Then there were Madison’s basketball players, amost three decades worth. He prized them all, from Merlin Renner to Kevin Hoffart, Dave and Craig Wehrle to Kent and Kurt McCallum, Clayton Morlok to Bob Geary, Mike Weiss to Jeff Wolfgram—and all the other fiery Dragons, too, from the leading scorers to the reserves to the student managers.

There were setbacks and heartbreaks, of course. No coaching career that long goes without any.

Dad accepted the defeats, but some lingered longer than others. He had a keen appreciation for his opponents. Those names, too, will never be forgotten. “They were just too good for us,” he sometimes say after a loss.

Guys like Kent Payne of Palmore and Jeff Johnson of Stromsburg stabbed Madison with last-second shots in regional playoffs. Players as big as 6-foot-10 Chuck Jura of Schuyler or a small as five-foot-six David Beetley of Fairbury helped beat Madison teams with heroic efforts at the state tournament.

There were Brent Fahnestock and George Schroeder at Laurel, Larry Otto and Rusty Mailliard at Norfolk Catholic, and coaches such as Don Kelley, Jim Morrison, Paul Brungardt and Harold Maciejewsi.

The guys in stipes, too, were fondly remembered—Jerry Neely, Duane Hodge and the rest—and the people who wrote about the action. “Dad”, I’d often whisper after answering the phone ona Sunday afternoon, “It’s Conde Sargent,” or “it’s Denny Fuehrer.”

I think Dad cherished it all—the players, the games, the lifestyle, the excitement, the cheers, the strategies and the competition.

He signed his 1959-60 contract to teach and coach three sports at Norfolk Sacred Heart for $4,000. He would have accepted the same amount a quarter of a century later, I think, if it would have been enough to provide for his family.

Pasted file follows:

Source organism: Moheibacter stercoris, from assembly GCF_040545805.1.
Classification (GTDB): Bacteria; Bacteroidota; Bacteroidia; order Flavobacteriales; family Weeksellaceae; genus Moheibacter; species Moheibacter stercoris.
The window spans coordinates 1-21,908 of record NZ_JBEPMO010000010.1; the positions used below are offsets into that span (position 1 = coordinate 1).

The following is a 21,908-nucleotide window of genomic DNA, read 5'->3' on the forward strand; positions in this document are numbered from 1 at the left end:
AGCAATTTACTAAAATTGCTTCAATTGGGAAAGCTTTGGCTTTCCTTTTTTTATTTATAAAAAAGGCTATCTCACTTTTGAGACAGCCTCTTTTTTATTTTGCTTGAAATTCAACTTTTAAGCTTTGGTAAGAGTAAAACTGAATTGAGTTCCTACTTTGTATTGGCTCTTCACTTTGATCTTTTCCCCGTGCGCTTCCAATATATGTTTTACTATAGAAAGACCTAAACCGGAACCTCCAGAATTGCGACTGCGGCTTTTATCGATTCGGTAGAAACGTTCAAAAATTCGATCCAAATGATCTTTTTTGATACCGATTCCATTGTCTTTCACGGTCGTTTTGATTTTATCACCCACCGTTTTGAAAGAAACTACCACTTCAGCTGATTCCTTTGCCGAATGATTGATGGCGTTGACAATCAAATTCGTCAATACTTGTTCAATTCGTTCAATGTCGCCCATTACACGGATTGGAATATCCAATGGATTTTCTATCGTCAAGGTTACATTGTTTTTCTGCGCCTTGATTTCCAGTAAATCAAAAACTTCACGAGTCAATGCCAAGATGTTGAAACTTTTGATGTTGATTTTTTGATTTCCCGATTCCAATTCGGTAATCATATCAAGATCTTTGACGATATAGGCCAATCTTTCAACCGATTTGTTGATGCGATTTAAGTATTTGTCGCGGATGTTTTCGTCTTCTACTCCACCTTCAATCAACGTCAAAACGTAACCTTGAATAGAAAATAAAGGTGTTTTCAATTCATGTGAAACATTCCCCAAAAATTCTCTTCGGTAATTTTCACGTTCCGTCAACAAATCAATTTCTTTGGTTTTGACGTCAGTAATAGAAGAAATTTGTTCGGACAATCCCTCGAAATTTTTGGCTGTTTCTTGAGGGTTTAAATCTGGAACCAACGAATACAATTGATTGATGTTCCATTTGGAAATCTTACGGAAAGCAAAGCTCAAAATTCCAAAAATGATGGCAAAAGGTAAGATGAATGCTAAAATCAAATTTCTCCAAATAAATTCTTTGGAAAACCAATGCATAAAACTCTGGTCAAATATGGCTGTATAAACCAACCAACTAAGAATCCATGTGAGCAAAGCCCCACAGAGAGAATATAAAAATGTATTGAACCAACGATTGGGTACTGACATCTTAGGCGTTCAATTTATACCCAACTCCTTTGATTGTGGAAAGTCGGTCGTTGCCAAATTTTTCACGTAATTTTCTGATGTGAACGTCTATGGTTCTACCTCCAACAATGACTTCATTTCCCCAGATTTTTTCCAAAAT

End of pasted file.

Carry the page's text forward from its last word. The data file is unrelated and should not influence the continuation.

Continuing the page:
Dad was a simple guy, but it was a classic, down-to-earth, wonderful simplicity.

He had no exotic visions of coaching on the collegiate level, or even at larger high schools, although he certainly had the opportunities. He never concerned himself with the hundreds of victories.

Near the end of his career, some people felt he hung around so he could become Nebraska’s winningest high school basketball coach. I think he was hurt a bit by all that. I think he was hurt a little when he learned that some people didn’t want him back.

I’m not sure those people really knew him outside the basketball gym. Sure, he could be a bit stodgy and stubborn and some thought he was overly traditional. He preferred big band over rock’n’roll, the Celtics over the Lakers, bass fishing over jetsetting. For his players, he preferred short hair and neckties over rattails and jeans.

But his values always were impeccable and his intentions always honorable. Dad never cut out when the going got tough. He never left a basketball program because the next few years looked bleak, or because more stature beckoned elsewhere. I saw other coaches do that all the time.

Somehow, in this gilded, Diet Dew, frenetic world of ours, I get the feeling we need more people like him, no matter how old-fashioned he may have seemed.

Like many people of these qualities, Dad died too soon. He won’t get a chance to say something when he is inducted into the Nebraska High School Sports Hall of Fame this month. He would’ve loved to have seen Stanton win its first state basketball championship since the one his team earned in 1964. He would’ve savored fishing some more with his friends and grandkids, and golfing some more with my mother.

Some people have called him a coaching legend. I’ve always felt a bit uncomfortable with that level. I know he did, too.

He was a good coach, for sure, a very good coach. But most of all, he was a good man, an extraordinarily simple guy who just loved to coach basketball.

When I drive through those endless rolling hills in northeast Nebraska, I still hear the cheers. I still hear the school fight songs, and the introduction of the starting players and coach. And I still see Dada, sitting on the bench, getting ready for another game.